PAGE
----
A flow is the “source code” for your automation, it’s made up of blocks, where each block will perform a single task.
This may be an action like copying a file, assigning a value to a variable
or awaiting a media button press.
A block may also check a condition like is the device unlocked or letting the user make a decision.
There are a lot of blocks to build with, and more will be added in the future.
A block may be connected to other blocks by a path/lane between their “connector” dots.
When a flow is running, a fiber steps through each block along the paths.
The number of dots a block has depends on the type of block, but there are two types of standard blocks:
- An action block is performed as a result of another block, so it must have one or more incoming (IN) connections.
An action can only have one outcome, OK.
- A decision block is performed as a result of another block, so it must have one or more incoming (IN) connections.
A decision can have either an YES or NO outcome.
A fiber is a running instance of a flow. Like a computer program, a flow can be started several times creating multiple fibers which all run simultaneously.
Each fiber run independently, and points to a block in the flow where it’s currently performing the task,
it also contain an independent set of values for the user declared variables.
A fiber is created when a flow is manually started, using the Flow start block,
or by “cloning” an already running fiber using the Fork block.
A fiber stops when the flow is manually stopped, by a Flow stop or Fiber stop block,
it reaches an unconnected dot, or if an error occurs. A flow is considered stopped when all its fibers has stopped.
All fibers run simultaneously, but an individual fiber may pause to await the completion of a block task.
This can often be configured with the Proceed option of a block.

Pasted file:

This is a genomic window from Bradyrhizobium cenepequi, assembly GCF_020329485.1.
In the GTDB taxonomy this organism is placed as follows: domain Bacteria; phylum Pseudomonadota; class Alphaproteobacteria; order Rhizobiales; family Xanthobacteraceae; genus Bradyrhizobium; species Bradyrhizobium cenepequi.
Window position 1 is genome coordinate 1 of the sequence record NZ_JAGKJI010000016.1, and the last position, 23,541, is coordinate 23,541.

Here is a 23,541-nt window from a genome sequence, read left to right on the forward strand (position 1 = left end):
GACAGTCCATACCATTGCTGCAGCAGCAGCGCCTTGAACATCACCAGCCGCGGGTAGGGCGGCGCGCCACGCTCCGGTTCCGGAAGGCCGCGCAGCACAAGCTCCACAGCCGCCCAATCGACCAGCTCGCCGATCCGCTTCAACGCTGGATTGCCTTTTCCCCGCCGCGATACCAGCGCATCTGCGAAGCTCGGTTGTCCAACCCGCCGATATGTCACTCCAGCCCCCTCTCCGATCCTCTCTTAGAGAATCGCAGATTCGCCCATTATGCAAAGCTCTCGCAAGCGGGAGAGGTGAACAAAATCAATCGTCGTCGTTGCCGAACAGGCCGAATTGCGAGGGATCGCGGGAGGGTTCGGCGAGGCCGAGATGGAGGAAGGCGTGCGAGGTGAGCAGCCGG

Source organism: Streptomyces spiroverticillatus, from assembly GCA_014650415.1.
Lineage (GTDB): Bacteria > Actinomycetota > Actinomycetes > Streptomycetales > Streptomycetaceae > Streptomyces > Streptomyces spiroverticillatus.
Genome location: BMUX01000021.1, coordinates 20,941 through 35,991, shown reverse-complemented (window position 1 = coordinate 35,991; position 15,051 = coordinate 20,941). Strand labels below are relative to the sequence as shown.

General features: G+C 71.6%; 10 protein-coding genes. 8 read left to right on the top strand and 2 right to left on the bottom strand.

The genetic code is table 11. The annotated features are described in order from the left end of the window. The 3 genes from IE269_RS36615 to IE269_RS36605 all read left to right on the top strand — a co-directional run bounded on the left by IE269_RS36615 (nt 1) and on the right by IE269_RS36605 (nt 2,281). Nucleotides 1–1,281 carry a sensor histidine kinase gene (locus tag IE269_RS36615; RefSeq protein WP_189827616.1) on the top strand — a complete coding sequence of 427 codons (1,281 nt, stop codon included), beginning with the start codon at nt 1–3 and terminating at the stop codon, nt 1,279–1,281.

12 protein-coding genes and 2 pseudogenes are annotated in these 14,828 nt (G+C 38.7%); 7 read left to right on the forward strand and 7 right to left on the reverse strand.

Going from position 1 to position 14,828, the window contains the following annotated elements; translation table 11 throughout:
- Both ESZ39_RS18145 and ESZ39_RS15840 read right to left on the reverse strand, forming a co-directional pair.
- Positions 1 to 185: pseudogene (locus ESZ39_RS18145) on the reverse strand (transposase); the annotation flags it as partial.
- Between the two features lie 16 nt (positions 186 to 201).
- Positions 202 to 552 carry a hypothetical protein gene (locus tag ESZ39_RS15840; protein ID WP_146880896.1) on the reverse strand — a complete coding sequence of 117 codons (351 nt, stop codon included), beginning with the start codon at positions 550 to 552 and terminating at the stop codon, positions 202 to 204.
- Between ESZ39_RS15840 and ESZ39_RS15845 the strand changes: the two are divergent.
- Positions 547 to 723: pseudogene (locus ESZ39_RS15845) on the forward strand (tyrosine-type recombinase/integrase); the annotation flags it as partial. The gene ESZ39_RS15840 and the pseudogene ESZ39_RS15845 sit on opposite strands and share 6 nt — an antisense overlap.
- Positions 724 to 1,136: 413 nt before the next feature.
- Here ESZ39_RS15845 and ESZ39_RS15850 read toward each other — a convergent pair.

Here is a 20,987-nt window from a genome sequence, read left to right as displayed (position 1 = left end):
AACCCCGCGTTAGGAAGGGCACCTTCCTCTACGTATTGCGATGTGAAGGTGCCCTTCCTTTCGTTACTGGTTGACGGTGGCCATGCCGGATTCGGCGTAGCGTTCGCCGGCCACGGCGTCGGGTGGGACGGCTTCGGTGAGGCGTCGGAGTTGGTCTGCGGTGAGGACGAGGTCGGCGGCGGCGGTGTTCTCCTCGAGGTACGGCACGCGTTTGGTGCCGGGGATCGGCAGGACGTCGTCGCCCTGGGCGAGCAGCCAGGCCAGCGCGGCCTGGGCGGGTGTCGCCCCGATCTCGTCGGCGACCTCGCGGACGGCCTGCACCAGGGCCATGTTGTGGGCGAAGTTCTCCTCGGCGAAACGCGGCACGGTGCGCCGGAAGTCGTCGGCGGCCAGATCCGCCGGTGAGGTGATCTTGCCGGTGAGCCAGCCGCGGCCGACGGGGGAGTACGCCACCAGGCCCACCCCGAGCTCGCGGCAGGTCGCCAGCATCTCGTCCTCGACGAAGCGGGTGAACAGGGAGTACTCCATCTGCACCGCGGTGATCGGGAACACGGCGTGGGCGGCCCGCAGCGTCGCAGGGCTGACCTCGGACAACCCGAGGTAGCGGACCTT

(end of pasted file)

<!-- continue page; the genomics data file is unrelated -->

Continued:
A block can often be configured to perform its action or decision in a certain way.
The configuration, fields in the block editor, are divided into three section:
- Options that can only change at “compile time” by the user when editing the flow, and never at run-time when a fiber is running it.
Many blocks have an option called Proceed which control the basic functionality of the block.
- Input arguments which are evaluated by the fiber at run-time, may include expressions with
variables and operators,
or just a predefined (constant) value. All input arguments are seldom required and can be left unspecified,
then a sensible default will be used instead, read the block instructions.
- Output variables are used by the fiber at run-time to store the result or “output” of a block.
An output variable field can only contain the name of a user-declared variable, not an expression or other value.
The result are assigned to the named variable when the block has completed, the variable can then be used as input argument in the following blocks.
The proceed option
Many blocks have an option called Proceed. This option controls whether the fiber
should pause to await completion of the block, await change of a condition, or if it should just proceed immediately without pause.
For a decision block the Proceed option usually makes the block either instantly check the current condition,
or wait for the condition to change.
For example, the Location at block can check if you’re currently at a location, or wait until you’ve enter/exit a location.
The Wi-Fi connected block can check if a network is currently connected, or wait for a network to connect/disconnect.
Other automation apps differentiate between “event triggers” and “condition/constraint checks”.
Automate combines the same functionally into single block, using different Proceed options.
Automate uses cooperative multitasking, so it doesn’t use a thread for each fiber.
It may do so for blocking operations such as reading from disk or network.
Fibers are saved to the internal storage, so if the device shutdown they’ll continue to run from the last block when the device has restarted,
see the Run on system startup option in settings.